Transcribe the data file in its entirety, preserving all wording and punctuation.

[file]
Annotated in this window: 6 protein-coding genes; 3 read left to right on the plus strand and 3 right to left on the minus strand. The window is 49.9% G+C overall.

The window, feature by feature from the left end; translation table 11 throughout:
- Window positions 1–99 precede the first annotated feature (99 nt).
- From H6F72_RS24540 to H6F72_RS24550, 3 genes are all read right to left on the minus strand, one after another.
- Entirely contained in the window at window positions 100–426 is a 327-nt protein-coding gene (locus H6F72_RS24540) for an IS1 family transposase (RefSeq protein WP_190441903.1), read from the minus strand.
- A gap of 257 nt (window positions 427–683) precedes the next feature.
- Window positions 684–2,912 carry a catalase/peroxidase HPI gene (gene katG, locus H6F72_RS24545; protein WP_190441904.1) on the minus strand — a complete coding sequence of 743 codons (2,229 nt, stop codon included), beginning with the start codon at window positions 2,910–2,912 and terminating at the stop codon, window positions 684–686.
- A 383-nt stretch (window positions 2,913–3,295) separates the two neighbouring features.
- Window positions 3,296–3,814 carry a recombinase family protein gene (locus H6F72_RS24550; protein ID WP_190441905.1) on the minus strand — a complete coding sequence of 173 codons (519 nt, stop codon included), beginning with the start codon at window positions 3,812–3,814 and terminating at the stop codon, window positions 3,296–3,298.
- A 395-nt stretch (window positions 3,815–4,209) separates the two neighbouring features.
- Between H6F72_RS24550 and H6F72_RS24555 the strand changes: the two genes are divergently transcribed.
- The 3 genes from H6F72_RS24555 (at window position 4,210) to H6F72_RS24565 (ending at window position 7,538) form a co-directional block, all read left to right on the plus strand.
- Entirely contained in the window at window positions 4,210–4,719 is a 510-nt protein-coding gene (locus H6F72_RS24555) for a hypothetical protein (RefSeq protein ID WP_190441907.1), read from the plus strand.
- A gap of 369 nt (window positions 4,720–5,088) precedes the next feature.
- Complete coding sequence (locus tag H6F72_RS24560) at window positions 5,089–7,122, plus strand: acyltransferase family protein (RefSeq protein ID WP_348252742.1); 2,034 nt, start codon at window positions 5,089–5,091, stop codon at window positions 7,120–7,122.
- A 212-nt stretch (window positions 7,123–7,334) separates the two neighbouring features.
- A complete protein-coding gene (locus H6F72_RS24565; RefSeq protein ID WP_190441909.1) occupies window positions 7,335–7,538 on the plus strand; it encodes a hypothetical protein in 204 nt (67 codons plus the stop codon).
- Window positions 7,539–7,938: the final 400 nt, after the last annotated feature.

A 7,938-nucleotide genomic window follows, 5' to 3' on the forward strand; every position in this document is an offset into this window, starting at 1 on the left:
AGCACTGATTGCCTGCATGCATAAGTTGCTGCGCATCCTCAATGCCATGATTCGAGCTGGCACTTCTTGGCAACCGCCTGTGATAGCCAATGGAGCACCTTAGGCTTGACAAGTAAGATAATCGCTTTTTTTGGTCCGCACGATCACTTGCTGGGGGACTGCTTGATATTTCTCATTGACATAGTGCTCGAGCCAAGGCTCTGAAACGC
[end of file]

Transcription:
Annotated in this window: 6 protein-coding genes; 3 read left to right on the plus strand and 3 right to left on the minus strand. The window is 49.9% G+C overall.

The window, feature by feature from the left end; translation table 11 throughout:
- Window positions 1–99 precede the first annotated feature (99 nt).
- From H6F72_RS24540 to H6F72_RS24550, 3 genes are all read right to left on the minus strand, one after another.
- Entirely contained in the window at window positions 100–426 is a 327-nt protein-coding gene (locus H6F72_RS24540) for an IS1 family transposase (RefSeq protein WP_190441903.1), read from the minus strand.
- A gap of 257 nt (window positions 427–683) precedes the next feature.
- Window positions 684–2,912 carry a catalase/peroxidase HPI gene (gene katG, locus H6F72_RS24545; protein WP_190441904.1) on the minus strand — a complete coding sequence of 743 codons (2,229 nt, stop codon included), beginning with the start codon at window positions 2,910–2,912 and terminating at the stop codon, window positions 684–686.
- A 383-nt stretch (window positions 2,913–3,295) separates the two neighbouring features.
- Window positions 3,296–3,814 carry a recombinase family protein gene (locus H6F72_RS24550; protein ID WP_190441905.1) on the minus strand — a complete coding sequence of 173 codons (519 nt, stop codon included), beginning with the start codon at window positions 3,812–3,814 and terminating at the stop codon, window positions 3,296–3,298.
- A 395-nt stretch (window positions 3,815–4,209) separates the two neighbouring features.
- Between H6F72_RS24550 and H6F72_RS24555 the strand changes: the two genes are divergently transcribed.
- The 3 genes from H6F72_RS24555 (at window position 4,210) to H6F72_RS24565 (ending at window position 7,538) form a co-directional block, all read left to right on the plus strand.
- Entirely contained in the window at window positions 4,210–4,719 is a 510-nt protein-coding gene (locus H6F72_RS24555) for a hypothetical protein (RefSeq protein ID WP_190441907.1), read from the plus strand.
- A gap of 369 nt (window positions 4,720–5,088) precedes the next feature.
- Complete coding sequence (locus tag H6F72_RS24560) at window positions 5,089–7,122, plus strand: acyltransferase family protein (RefSeq protein ID WP_348252742.1); 2,034 nt, start codon at window positions 5,089–5,091, stop codon at window positions 7,120–7,122.
- A 212-nt stretch (window positions 7,123–7,334) separates the two neighbouring features.
- A complete protein-coding gene (locus H6F72_RS24565; RefSeq protein ID WP_190441909.1) occupies window positions 7,335–7,538 on the plus strand; it encodes a hypothetical protein in 204 nt (67 codons plus the stop codon).
- Window positions 7,539–7,938: the final 400 nt, after the last annotated feature.

A 7,938-nucleotide genomic window follows, 5' to 3' on the forward strand; every position in this document is an offset into this window, starting at 1 on the left:
AGCACTGATTGCCTGCATGCATAAGTTGCTGCGCATCCTCAATGCCATGATTCGAGCTGGCACTTCTTGGCAACCGCCTGTGATAGCCAATGGAGCACCTTAGGCTTGACAAGTAAGATAATCGCTTTTTTTGGTCCGCACGATCACTTGCTGGGGGACTGCTTGATATTTCTCATTGACATAGTGCTCGAGCCAAGGCTCTGAAACGC